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Miami Attracted $300 million of Venture Capital in 2013

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The Atlantic’s Startup City Miami yesterday announced a new report that revealed Miami has dramatically improved its ability to attract venture capital, ranking 16th highest among the 380-plus U.S. metro regions, raking in $300 million in the last year. The report was generated by The Martin Prosperity Institute and presented during yesterday’s summit, which explored the impact of urban tech in Miami.

“The most surprising finding is that South Florida and Miami are emerging as a tech hub,” said urban affairs expert Richard Florida during the event.

Nancy Dahlberg first reported the findings on The Starting Gate, which highlighted South Florida findings:

  •  Across the region, Boca Raton accounts for the largest share of venture capital, more than $120 million ($93 million went to a single company, OpenPeak, an enterprise software developer).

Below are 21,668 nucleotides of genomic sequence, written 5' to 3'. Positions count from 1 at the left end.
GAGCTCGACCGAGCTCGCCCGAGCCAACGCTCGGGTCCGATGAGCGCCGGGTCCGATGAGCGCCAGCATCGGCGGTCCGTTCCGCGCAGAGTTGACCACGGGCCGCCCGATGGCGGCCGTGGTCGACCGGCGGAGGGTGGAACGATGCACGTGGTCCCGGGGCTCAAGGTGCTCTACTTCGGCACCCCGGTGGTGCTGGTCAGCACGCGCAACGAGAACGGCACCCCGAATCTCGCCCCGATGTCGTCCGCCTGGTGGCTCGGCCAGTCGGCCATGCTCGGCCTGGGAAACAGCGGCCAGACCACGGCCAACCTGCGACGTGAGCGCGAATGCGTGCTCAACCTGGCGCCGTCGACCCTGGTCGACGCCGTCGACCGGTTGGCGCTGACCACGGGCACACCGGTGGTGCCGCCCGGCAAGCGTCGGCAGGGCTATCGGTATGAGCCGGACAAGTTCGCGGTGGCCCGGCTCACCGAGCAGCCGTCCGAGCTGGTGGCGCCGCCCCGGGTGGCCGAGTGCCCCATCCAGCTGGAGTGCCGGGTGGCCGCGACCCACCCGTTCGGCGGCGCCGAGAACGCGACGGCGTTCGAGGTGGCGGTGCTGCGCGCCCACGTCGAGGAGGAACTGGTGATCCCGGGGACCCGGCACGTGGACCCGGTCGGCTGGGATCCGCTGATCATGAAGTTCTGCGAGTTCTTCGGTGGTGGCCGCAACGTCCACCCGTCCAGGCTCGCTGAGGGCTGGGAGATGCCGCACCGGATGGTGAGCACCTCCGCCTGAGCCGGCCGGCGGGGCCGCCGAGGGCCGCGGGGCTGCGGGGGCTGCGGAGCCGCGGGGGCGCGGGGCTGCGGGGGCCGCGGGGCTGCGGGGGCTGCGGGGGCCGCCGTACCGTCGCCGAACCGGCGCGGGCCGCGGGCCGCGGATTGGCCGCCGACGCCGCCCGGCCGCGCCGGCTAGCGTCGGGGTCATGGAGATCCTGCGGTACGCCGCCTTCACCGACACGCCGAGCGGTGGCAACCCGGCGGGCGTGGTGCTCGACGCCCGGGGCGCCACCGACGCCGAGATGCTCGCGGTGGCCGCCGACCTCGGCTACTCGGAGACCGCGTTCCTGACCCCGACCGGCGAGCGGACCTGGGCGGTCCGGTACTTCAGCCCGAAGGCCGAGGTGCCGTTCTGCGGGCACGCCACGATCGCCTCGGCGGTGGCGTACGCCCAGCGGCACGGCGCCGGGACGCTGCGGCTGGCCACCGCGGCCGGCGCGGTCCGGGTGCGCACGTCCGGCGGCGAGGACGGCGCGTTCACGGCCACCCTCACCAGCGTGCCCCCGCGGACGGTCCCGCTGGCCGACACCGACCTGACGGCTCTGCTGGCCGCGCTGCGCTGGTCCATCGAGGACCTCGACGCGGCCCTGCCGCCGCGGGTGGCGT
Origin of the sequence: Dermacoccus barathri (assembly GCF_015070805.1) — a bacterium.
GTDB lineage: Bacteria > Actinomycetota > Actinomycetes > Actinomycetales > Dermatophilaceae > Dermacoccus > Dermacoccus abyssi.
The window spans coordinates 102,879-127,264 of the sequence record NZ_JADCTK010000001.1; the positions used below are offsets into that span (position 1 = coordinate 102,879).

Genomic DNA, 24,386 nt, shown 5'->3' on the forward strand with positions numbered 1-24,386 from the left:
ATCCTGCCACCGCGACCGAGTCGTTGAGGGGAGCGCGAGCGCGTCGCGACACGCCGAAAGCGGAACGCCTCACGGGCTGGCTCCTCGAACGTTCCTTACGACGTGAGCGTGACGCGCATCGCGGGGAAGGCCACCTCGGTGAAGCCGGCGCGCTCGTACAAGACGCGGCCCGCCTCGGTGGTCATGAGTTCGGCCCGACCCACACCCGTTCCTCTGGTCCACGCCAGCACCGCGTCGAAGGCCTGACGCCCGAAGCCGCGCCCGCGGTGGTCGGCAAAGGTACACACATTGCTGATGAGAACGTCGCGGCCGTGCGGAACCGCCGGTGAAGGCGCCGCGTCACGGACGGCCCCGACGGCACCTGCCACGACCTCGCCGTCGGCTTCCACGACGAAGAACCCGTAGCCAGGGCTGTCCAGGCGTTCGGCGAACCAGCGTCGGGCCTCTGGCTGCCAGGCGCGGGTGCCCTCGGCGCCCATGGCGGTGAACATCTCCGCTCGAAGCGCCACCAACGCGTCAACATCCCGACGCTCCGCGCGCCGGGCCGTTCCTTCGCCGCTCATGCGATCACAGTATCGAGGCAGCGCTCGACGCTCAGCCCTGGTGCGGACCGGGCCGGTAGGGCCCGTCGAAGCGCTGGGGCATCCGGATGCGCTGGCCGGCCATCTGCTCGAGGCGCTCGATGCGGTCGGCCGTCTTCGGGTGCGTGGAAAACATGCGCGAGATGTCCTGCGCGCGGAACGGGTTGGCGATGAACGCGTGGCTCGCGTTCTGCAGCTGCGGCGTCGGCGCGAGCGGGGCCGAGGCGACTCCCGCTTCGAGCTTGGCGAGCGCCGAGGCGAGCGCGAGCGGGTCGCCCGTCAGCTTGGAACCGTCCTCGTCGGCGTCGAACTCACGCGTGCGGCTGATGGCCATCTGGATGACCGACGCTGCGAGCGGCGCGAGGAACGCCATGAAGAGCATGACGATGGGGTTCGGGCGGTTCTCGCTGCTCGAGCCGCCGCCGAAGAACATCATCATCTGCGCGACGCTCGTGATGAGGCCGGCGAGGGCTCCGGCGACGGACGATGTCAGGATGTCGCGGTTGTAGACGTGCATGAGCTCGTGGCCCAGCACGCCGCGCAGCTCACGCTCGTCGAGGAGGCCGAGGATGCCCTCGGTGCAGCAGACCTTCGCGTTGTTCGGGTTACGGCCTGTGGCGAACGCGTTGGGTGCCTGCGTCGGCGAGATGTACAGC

• Coconut Grove accounted for $65 million, Hollywood’s take was $30 million, and Miami Airport’s take was almost $40 million.
  • Within Miami itself, Coconut Grove was the leading neighborhood, followed by the Airport, and then Miami Beach ($7 million), South Brickell ($3.6 million), Edgewater/Morningside ($1.9 million) and North Brickell/Downtown ($1.4 million).

Other interesting findings:

  • Talent matters: Venture investment tracks the geography of talent, especially the percentage of adults who are college grads and the creative class.
  • Eds and meds don’t matter for tech: While many states and cities have pinned their hopes on education and medical centers, our research finds little to no significant statistical associations between eds and meds employment and venture capital.
  • Tolerance does matter: We find venture capital investment to be associated with several markers of the diversity of metros, including their shares of immigrants and gays

Read full report here.

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About the Author

Camila is a writer and community manager for Tech Cocktail in Miami. She has been heavily active in South Florida’s tech startup community, where she co-founded a communication strategy company called pFunk Media. Camila previously worked at Greenpeace International and the Organization of the Prohibition of Chemical Weapons (OPCW) in various communication roles. A proud Brazilian who spent most of he life in Peru, she is passionate about traveling and documentaries.

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